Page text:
with low brow, bushy hair, a snaky eye, and a red, rough,
ferocious-looking countenance— was standing apart from


the others, leaning upon his rifle, thinking wicked thoughts
and planning wicked deeds. Suddenly he wheeled about,
and drawing near his men, said, in a hard, harsh voice :

"Boy's, this here's a — bad business, going back with-
out nary scalp. What'll the people think of us ? I tel
you, boys, we must raise some red-nigger top-knots, or our
reputation '11 spile, by !"

" Thar's Injuns 'tother side the river," replied a big,
♦double-fisted, coarse-featured fellow, who was smoking his
pipe, with his back braced against a huge sycamore ;
" 'spose you jest go over, Cap, and take what you want !"

"It moughten't be so easy gitting back," replied the
first speaker ; " and I hain't no incline to take a scalp
at the risk of mine. If we could only get a few of the
heathen over here 1"

"Why, so you can, Cap, if you'll only keep quiet, for
there comes a few now," answered the other, taking his
corn-cob pipe from his mouth, and pointing with the stem
across the river to a canoe filled with Indians.

"By ! Sam !" cried the first speaker, using an oath

that we will not repeat, "I hope they'll come across. If
they do, we'll have fun. I'll go down and beckon >ein

And hastening down to the water's edge, the leader of
the whites made friendly signs to the Indians in the canoe,
inviting them to cross the river to his camp.


And the Indians came across, without apparent fear or
hesitation — five men, and one woman with an infant in her
arms. Two of the men, one quite advanced in years, were
fine, athletic, noble looking specimens of humanity; and
the woman, the daughter of one and the sister of the
other, was more than usually comely, and had a soft, dark
eye, a mild, pleasant-looking countenance, and a sweet,
musical voice. All landed and shook hands with the
Jeader of the whites, who seemed greatly pleased to meet
with them, and invited them up to his cabin to take a
drink. Three of the Indians readily accepted the invi-
tation ; but the three we have mentioned declined —
the venerable head of the party observing, with a smile :

" Rum no good for Injun — make drunk come. Me buy
tobac — tobac good for smoke."

And while three of the party entered the cabin and
drank the liquor proffered them, the other three, including
the woman with the infant, remained outside, and opened
a trade with the leader of the whites, for tobacco and
powder, paying for the same in the current coin of the
frontier, pelts and furs, of which they had on hand a
goodly stock.

An hour passed away in friendly barter, and then the
old man signified his intention of recrossing the river.
He stepped into the cabin, and found three of his party


ying on tne ground, and so much intoxicated as not to be
conscious of any thing going on around them.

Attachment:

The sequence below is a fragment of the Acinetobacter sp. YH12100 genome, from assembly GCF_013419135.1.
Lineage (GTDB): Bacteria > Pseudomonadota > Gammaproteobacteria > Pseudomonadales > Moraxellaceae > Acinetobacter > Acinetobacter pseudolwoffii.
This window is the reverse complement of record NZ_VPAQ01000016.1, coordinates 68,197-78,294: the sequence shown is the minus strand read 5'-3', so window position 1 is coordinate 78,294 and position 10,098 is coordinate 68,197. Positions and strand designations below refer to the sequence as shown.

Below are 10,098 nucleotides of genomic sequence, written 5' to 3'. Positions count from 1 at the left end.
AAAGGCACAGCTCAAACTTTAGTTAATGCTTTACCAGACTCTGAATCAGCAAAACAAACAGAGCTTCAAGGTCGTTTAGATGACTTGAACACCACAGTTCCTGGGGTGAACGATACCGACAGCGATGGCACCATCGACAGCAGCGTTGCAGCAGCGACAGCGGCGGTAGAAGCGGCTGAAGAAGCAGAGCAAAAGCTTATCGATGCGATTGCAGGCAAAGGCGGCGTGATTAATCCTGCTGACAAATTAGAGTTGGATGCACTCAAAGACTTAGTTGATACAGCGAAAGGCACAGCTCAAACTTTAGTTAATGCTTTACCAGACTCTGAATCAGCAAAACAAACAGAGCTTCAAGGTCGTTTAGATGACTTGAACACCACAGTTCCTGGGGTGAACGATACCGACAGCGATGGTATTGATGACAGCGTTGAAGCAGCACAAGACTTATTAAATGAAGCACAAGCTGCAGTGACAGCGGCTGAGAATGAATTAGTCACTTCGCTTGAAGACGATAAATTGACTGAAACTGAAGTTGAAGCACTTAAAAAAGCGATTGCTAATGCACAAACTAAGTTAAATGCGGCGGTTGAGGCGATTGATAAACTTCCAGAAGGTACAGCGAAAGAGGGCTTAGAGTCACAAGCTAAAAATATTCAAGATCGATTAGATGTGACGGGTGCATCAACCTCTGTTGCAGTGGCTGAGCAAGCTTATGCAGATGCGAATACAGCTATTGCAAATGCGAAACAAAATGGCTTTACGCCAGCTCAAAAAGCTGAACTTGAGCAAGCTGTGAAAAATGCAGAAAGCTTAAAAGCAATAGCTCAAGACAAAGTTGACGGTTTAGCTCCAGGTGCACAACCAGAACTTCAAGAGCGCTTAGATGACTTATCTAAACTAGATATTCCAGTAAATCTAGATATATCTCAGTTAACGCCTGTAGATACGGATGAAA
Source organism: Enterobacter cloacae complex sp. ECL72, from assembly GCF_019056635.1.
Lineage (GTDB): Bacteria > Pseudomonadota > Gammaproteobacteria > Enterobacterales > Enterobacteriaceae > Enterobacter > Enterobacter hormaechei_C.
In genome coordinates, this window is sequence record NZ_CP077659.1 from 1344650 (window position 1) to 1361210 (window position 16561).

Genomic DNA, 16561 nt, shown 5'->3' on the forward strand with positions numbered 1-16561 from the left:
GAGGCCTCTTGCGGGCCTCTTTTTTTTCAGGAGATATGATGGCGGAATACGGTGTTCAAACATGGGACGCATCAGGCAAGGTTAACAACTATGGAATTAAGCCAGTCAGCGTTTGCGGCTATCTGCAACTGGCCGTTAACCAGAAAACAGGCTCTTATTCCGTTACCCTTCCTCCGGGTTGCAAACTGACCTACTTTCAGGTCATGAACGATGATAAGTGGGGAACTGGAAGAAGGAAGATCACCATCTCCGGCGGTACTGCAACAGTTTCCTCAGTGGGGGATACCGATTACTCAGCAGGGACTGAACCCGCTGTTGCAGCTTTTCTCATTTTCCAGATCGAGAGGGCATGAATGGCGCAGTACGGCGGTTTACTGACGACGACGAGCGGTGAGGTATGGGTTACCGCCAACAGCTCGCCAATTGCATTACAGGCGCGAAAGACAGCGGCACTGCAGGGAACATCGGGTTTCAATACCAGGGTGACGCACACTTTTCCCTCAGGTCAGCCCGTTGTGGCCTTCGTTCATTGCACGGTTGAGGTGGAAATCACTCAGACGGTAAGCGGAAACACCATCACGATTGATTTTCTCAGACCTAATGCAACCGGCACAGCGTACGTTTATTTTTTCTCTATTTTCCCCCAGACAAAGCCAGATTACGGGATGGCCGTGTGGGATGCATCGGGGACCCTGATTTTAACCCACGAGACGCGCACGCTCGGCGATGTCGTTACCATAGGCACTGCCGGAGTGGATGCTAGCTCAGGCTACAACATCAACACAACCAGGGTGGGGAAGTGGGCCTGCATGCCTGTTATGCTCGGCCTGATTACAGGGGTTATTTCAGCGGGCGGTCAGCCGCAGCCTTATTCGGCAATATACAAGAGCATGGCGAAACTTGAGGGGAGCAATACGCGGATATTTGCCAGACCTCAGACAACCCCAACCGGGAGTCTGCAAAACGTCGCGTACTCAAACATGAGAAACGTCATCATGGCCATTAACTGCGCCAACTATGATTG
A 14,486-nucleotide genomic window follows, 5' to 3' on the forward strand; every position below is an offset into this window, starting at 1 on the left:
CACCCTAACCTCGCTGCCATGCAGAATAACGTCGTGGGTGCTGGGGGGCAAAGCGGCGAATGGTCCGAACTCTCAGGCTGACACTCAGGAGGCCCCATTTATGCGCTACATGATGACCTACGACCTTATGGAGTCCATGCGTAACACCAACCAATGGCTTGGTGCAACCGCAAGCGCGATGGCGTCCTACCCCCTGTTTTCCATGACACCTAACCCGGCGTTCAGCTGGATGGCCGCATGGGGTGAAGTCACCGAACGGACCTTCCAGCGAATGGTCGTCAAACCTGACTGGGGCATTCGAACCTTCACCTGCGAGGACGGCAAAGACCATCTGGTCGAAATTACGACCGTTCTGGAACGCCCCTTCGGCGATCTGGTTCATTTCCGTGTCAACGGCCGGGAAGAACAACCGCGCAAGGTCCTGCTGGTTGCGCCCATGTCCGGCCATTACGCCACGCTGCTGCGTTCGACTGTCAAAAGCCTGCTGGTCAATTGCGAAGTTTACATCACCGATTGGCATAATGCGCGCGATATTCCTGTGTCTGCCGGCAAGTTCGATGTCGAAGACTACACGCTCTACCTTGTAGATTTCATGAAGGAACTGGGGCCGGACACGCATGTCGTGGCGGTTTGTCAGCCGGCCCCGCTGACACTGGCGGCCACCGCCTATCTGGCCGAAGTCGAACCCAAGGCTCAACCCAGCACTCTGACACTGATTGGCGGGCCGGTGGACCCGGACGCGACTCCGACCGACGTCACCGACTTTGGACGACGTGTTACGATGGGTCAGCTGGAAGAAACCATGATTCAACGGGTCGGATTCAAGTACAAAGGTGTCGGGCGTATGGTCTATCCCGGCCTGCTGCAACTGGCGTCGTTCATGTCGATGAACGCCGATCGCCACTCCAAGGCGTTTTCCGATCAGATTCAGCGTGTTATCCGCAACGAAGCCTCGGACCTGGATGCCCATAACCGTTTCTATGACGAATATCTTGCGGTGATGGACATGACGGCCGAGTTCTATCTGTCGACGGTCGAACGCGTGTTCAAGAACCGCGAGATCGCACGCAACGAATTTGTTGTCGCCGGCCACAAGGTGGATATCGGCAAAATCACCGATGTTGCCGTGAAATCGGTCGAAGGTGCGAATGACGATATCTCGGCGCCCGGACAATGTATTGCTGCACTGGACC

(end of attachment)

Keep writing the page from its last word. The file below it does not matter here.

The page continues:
"Ah! me said rum bad for poor Injun!" observed the
old warrior; "him take Injun sense, and make him worse
as beast."

He called his son to him, said something in his native
tongue, and the two were about to begin to remove their
helpless comrades, when the leader of the whites, who had
been holding a short consultation with his men, came in
and said :

"Afore you go, my boys, I want to see you shoot at a
mark. I hear you're some at a shot."

" Me hit dollar," returned the old man, with gratified

" Come on — we've put up the mark — and if you hit it,
I'll give you a pound of tobacco ; and if you don't, you're
to give me a deer skin."

The old warrior and his son went out and looked at the
mark, and the former said :

"Me bet."

"And will you try, too ?" said the leader of the whites
to the son of the Indian sage.

" Me bet," was the quiet answer.

" Fire away, then — you shoot first."

The son said something to his father, the old warrior


nodded and the young man, drawing himself up and
taking deliberate aim, fired.

" Hit, by !" said the white leader, as the white

mark, the size of a dollar, showed a hole near its centre.

««A good shot 1 Come, old man, let's see what you

can do !"

11 Me beat him," said the father, with a smile.

He raised his rifle slowly, brought it to a level, fired, and
drove the pin through the centre.

" Now, boys," said the white ruffian, " all right, give 'era
h— 11 !"

And at the word he raised his own rifle and shot the
old man through the brain, who fell back dead ; and the
next instant his son fell upon him, a ghastly corpse,
pierced by four bullets from as many rifles in the hands
of the whites. The poor woman with the infant in her
arms, who was standing apart from the crowd, looking
quietly on, uttered a shriek of horror on seeing her father
and brother thus inhumanly butchered, and, clasping her
offspring to her bosom, ran swiftly toward the river. But